Soybeans (Glycine max): Find out more in our article How to Grow Soybeans as a Garden Cover Crop.
Trefoil (Medicago lupulina): Works well in light, dry alkaline soil. Sow between March and August. You can dig trefoil back into the soil in two or three months or leave it for one or two years.
Wheat (Triticum): Find out more in our article How to Grow Wheat as a Garden Cover Crop.
Winter Field Bean (Vicia faba): Works well in heavy soil. Sow between September and November. You can dig winter field bean plants back into the soil in two or three months after flowering.
Winter tares (Vicia sativa): Works well even in heavy soil. Sow between March and August if you will dig winter tares back into the soil in two or three months. If you will be overwintering them, sow between July and September.
Tips for Growing and Using Green Manure
- Before sowing your green manure, check the area where you will plant and remove any stones or other large pieces of debris.
- Sow cool season manures at the end of summer or beginning of fall, then dig them into the soil the following spring. Warm season manures grow more quickly and should be sown in springtime or summer.
- You can either sow seeds in rows or sprinkle them evenly across the surface of the soil. For maximum control over how evenly seeds are sown, mix them with some soil or sand before you spread them in the garden. Rake just a bit of soil over the seeds.
- For best results, plant your green manures when it is about to rain. It’s very important that the seeds stay wet while they are germinating. If there is no rain after you sow your seeds, water them lightly.
- At least two weeks before it’s time to plant a new springtime crop where your cover crops are growing, chop the plants down and let them stay in the field to wilt. The perfect time is at the beginning of spring when soil is still not warm enough to plant but has dried out enough to compact some when handled. Avoid working with your green manure plants when the ground is still wet. Cut your green manures back just before they flower or just after so they won’t be able to self-seed in your garden.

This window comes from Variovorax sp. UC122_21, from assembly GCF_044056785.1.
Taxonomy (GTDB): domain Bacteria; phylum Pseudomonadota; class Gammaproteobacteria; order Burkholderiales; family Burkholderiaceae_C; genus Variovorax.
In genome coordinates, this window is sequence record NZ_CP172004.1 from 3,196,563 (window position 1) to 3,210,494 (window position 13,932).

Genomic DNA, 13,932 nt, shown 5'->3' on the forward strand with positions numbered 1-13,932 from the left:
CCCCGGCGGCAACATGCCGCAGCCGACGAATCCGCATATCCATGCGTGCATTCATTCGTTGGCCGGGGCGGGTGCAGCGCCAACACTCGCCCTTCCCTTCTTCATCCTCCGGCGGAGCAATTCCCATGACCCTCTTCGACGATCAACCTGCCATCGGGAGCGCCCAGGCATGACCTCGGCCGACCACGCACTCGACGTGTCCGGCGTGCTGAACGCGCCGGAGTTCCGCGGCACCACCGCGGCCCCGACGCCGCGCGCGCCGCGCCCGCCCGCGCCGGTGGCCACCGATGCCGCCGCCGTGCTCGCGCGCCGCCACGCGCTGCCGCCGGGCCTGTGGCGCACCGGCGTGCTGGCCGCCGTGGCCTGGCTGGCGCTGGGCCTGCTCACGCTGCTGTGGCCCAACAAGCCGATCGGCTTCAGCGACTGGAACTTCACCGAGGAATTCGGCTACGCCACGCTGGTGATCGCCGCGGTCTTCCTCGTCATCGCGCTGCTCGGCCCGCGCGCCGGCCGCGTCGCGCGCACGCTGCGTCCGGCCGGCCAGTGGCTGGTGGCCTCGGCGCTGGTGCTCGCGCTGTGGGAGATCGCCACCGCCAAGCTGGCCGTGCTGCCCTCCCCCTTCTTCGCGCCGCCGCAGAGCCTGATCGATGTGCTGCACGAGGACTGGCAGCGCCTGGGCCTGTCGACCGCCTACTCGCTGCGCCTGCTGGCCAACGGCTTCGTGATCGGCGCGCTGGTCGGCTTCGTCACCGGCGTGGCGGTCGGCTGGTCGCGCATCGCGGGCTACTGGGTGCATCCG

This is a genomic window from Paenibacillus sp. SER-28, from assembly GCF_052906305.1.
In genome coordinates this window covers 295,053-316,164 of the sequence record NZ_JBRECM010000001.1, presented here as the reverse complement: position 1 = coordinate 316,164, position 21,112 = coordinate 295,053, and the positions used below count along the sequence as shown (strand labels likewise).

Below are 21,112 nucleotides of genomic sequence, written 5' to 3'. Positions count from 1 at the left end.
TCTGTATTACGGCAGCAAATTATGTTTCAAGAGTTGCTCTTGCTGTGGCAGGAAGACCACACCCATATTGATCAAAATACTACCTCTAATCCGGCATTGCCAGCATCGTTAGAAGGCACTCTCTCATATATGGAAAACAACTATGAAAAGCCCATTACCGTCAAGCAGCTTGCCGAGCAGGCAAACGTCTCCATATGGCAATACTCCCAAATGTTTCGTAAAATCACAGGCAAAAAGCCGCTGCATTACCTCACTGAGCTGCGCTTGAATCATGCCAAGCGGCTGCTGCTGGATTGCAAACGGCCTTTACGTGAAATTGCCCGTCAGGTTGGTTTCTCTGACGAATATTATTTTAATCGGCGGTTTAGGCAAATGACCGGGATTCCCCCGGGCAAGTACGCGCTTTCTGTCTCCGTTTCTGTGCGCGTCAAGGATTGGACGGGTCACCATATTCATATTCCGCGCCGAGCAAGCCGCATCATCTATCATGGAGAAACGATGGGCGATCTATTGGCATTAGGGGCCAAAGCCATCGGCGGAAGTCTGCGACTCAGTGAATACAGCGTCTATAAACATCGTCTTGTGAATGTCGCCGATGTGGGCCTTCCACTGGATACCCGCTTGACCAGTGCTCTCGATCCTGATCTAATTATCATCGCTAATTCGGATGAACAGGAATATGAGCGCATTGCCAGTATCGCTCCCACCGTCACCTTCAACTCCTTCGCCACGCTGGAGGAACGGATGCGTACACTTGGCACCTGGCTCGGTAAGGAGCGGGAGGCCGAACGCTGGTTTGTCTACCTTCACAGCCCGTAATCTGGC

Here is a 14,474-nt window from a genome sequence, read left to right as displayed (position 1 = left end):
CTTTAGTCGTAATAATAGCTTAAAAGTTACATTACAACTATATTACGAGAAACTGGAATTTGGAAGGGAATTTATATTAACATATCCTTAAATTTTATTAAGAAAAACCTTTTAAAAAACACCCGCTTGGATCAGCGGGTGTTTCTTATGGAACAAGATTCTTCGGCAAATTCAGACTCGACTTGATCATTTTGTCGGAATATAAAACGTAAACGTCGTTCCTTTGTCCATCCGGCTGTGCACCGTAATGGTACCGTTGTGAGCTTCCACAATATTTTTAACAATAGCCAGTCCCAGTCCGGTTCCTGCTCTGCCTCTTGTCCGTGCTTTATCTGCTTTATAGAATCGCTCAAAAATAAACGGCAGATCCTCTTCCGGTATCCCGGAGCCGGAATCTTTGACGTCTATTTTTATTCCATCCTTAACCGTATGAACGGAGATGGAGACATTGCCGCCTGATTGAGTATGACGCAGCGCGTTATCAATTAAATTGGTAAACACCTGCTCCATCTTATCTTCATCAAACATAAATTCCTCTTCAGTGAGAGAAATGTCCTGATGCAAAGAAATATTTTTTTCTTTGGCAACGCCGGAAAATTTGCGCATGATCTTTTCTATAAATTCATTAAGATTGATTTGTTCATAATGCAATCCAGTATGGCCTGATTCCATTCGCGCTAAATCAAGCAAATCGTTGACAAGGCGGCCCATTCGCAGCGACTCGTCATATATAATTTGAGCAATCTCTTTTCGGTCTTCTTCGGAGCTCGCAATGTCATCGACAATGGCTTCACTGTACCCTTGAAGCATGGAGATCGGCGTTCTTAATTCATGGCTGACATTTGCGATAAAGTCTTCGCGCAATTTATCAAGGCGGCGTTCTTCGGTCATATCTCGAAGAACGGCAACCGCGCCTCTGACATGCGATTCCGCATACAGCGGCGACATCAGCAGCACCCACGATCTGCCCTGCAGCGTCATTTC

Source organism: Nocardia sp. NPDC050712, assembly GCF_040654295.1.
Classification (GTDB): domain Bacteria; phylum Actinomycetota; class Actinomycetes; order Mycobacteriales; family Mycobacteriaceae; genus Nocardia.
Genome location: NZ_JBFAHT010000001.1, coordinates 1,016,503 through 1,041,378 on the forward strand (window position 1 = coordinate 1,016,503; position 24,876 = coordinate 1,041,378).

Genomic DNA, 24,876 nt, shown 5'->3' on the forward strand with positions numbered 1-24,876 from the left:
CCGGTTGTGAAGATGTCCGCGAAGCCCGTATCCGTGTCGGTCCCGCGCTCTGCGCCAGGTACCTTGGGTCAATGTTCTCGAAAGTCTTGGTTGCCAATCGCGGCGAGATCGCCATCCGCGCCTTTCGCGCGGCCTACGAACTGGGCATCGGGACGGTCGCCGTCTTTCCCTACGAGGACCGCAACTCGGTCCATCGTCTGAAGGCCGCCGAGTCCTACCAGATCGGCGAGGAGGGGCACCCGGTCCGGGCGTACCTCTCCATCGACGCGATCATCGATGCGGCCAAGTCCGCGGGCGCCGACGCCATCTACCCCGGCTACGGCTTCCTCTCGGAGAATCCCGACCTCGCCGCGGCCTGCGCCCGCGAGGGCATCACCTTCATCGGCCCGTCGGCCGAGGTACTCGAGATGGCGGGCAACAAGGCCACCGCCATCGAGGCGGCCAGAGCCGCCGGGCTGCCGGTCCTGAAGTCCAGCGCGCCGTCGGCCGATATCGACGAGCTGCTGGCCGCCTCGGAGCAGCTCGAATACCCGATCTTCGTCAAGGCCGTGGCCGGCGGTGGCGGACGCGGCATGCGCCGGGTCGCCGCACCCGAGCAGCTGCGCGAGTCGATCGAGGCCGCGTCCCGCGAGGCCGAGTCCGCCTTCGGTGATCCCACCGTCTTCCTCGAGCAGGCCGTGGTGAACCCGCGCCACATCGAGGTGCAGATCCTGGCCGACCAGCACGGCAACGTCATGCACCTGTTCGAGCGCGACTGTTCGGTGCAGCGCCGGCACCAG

- You can cut your green manure plants back using garden shears or a brush cutter, mower, or trimmer.
- If your garden has heavy soil or clay soil, you should cut down your manure in late fall instead of in the spring. Then it will have the winter season to break down and incorporate into your soil.
- Once the plants have wilted, turn them into the top 10 inches of the soil using a pitchfork, rototiller, or shovel.
- Leave the field empty for at least two weeks before planting your new crop. The decaying foliage can prevent plants from growing properly if you plant too early after turning green manure into the soil.
- You may need to take extra measures against slugs and snails, as green manure is a perfect habitat for these creatures. For tips and tricks, check out our article How to Protect Seedlings from Slugs and Snails.
- Green manures in the brassica family can have trouble with club root. Use a different type of green manure in garden plots where brassicas have grown. Brassicas include: bok choy, broccoli, broccoli rabe, broccolini, Brussels sprouts, cabbage, cauliflower, collard greens, daikon, kale, kalettes, kohlrabi, mizuna, tatsoi, turnips, and wasabi.
- Choose a green manure that’s planted in the fall and dies back in the winter (like oats) when you’ll be planting the plot with early spring vegetables like radishes, peas, or salad greens. Choose a green manure planted in the fall that must be cut back in springtime (like winter rye) when you will plant the plot with summer vegetables like peppers, squash, or tomatoes.
After reading this article, you’ve learned about all the different kinds of plants used as green manure. You’ve also learned a lot about how green manure works, along with some tips and tricks for working with green manures. Now you’re ready to improve the soil in your garden with this efficient technique.